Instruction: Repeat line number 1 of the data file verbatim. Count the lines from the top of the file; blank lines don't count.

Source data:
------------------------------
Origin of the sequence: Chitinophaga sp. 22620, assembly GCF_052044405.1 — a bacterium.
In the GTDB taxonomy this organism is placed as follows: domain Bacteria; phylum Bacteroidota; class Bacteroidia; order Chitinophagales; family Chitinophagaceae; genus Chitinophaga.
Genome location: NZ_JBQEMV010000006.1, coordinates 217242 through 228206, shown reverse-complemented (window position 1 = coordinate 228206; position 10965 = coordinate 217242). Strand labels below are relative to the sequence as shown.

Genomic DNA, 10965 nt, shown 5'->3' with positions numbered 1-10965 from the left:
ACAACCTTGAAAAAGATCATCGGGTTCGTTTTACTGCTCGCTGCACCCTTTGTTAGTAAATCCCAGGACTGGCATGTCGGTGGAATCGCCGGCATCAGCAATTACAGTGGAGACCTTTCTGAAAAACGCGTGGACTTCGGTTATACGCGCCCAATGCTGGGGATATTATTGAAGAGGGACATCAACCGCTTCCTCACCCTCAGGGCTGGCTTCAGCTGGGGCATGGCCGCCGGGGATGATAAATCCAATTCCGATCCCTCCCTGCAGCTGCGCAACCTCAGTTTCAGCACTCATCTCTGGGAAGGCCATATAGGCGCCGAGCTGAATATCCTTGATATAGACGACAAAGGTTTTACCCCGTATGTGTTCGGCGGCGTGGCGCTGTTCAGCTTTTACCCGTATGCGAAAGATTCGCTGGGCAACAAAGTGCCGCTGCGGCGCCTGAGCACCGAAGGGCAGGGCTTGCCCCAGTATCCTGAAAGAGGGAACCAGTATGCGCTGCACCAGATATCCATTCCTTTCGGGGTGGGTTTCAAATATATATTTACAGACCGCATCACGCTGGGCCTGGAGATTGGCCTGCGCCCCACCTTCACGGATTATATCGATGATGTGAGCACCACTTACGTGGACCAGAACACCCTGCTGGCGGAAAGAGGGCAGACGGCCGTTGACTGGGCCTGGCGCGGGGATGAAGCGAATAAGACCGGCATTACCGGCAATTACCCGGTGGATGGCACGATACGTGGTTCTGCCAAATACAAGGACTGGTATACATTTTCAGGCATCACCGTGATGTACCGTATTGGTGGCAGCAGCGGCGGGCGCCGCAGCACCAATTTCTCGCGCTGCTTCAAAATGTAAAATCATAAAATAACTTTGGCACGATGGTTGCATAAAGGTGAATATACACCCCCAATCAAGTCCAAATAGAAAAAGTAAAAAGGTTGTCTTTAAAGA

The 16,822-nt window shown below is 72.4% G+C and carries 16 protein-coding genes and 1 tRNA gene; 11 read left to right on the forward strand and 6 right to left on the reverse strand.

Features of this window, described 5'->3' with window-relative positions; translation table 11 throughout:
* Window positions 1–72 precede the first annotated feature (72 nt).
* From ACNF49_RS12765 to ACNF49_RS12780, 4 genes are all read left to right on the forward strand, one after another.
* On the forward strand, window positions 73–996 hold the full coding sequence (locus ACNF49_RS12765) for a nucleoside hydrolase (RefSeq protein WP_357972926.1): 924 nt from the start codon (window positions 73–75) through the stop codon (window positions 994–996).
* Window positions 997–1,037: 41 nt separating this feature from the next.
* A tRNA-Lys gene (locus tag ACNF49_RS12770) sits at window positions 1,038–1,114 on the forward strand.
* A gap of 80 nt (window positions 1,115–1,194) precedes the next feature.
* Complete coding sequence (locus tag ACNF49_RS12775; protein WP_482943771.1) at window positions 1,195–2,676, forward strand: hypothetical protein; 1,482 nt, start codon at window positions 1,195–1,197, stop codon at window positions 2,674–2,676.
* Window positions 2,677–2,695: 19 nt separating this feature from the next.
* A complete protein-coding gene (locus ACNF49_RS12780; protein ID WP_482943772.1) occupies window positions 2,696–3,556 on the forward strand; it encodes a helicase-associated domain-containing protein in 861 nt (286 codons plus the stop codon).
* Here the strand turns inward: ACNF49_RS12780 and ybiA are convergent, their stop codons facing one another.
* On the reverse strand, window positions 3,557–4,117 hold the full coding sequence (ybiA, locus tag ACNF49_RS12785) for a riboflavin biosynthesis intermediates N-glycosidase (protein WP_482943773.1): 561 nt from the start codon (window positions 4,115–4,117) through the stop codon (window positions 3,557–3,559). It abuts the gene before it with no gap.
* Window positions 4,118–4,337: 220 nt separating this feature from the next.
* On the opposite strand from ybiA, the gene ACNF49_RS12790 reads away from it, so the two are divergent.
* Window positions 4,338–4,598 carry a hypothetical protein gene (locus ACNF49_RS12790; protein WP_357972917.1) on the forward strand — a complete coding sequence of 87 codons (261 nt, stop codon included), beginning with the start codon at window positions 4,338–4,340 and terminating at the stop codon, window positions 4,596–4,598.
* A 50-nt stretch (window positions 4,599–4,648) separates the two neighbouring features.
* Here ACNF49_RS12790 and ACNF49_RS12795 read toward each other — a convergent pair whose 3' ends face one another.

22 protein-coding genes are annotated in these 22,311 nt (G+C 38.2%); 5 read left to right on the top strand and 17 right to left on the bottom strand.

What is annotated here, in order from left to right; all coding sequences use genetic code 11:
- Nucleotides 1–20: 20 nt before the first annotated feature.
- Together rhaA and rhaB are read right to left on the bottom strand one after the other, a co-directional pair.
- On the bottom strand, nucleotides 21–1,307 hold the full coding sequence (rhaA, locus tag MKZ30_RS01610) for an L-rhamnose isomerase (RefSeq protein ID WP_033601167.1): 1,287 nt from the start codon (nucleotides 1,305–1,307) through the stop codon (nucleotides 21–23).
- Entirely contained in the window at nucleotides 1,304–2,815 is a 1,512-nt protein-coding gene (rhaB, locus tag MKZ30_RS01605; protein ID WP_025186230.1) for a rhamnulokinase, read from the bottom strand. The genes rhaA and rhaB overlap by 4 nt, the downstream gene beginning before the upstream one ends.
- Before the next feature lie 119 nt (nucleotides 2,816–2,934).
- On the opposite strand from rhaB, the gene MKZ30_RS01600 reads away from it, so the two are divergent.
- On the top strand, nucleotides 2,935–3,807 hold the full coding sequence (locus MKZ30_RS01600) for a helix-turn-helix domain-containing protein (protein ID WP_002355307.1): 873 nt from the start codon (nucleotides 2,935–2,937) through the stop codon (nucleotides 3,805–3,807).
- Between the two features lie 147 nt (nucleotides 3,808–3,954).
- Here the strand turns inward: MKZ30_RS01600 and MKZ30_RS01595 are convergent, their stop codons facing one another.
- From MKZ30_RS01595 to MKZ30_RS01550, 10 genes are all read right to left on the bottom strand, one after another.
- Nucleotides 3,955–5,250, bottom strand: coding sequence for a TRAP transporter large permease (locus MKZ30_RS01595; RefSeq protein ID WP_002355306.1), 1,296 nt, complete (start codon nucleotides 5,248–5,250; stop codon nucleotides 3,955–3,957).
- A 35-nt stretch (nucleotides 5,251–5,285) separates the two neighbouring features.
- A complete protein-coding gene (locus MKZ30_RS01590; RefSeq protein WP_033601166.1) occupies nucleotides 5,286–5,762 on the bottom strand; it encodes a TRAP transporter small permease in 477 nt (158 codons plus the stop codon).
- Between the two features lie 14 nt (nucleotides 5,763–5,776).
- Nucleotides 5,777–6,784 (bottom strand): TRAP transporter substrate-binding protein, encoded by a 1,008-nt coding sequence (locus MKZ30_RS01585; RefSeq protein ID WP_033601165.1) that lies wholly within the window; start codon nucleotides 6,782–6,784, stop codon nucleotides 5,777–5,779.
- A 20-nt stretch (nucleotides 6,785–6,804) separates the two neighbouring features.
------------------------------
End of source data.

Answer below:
Origin of the sequence: Chitinophaga sp. 22620, assembly GCF_052044405.1 — a bacterium.